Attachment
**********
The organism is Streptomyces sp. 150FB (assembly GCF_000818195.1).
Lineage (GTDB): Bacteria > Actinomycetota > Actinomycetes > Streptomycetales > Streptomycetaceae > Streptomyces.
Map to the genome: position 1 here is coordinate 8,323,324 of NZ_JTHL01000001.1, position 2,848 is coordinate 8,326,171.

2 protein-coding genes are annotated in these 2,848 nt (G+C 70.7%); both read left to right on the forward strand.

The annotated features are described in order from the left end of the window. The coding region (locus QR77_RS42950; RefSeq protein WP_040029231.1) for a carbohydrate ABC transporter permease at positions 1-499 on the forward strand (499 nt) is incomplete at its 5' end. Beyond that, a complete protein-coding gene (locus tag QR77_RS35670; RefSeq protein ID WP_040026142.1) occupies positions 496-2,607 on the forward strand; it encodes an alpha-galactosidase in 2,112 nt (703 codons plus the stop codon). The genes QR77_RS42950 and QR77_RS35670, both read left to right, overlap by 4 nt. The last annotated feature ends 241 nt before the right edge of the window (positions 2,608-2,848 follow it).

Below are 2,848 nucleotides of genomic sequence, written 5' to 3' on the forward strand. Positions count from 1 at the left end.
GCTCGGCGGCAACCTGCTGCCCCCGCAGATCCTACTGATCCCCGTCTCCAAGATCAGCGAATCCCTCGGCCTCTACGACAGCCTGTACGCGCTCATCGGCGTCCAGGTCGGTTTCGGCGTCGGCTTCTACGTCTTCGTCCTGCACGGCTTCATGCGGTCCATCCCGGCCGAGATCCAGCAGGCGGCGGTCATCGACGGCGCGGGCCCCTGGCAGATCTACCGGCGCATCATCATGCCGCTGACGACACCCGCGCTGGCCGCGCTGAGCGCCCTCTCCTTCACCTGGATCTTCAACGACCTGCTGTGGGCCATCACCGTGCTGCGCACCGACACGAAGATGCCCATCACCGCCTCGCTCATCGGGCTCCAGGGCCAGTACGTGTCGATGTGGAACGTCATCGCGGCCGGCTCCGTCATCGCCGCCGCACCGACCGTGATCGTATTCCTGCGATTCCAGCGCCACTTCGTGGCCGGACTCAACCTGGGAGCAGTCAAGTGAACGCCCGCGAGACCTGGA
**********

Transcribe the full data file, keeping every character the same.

The organism is Streptomyces sp. 150FB (assembly GCF_000818195.1).
Lineage (GTDB): Bacteria > Actinomycetota > Actinomycetes > Streptomycetales > Streptomycetaceae > Streptomyces.
Map to the genome: position 1 here is coordinate 8,323,324 of NZ_JTHL01000001.1, position 2,848 is coordinate 8,326,171.

2 protein-coding genes are annotated in these 2,848 nt (G+C 70.7%); both read left to right on the forward strand.

The annotated features are described in order from the left end of the window. The coding region (locus QR77_RS42950; RefSeq protein WP_040029231.1) for a carbohydrate ABC transporter permease at positions 1-499 on the forward strand (499 nt) is incomplete at its 5' end. Beyond that, a complete protein-coding gene (locus tag QR77_RS35670; RefSeq protein ID WP_040026142.1) occupies positions 496-2,607 on the forward strand; it encodes an alpha-galactosidase in 2,112 nt (703 codons plus the stop codon). The genes QR77_RS42950 and QR77_RS35670, both read left to right, overlap by 4 nt. The last annotated feature ends 241 nt before the right edge of the window (positions 2,608-2,848 follow it).

Below are 2,848 nucleotides of genomic sequence, written 5' to 3' on the forward strand. Positions count from 1 at the left end.
GCTCGGCGGCAACCTGCTGCCCCCGCAGATCCTACTGATCCCCGTCTCCAAGATCAGCGAATCCCTCGGCCTCTACGACAGCCTGTACGCGCTCATCGGCGTCCAGGTCGGTTTCGGCGTCGGCTTCTACGTCTTCGTCCTGCACGGCTTCATGCGGTCCATCCCGGCCGAGATCCAGCAGGCGGCGGTCATCGACGGCGCGGGCCCCTGGCAGATCTACCGGCGCATCATCATGCCGCTGACGACACCCGCGCTGGCCGCGCTGAGCGCCCTCTCCTTCACCTGGATCTTCAACGACCTGCTGTGGGCCATCACCGTGCTGCGCACCGACACGAAGATGCCCATCACCGCCTCGCTCATCGGGCTCCAGGGCCAGTACGTGTCGATGTGGAACGTCATCGCGGCCGGCTCCGTCATCGCCGCCGCACCGACCGTGATCGTATTCCTGCGATTCCAGCGCCACTTCGTGGCCGGACTCAACCTGGGAGCAGTCAAGTGAACGCCCGCGAGACCTGGA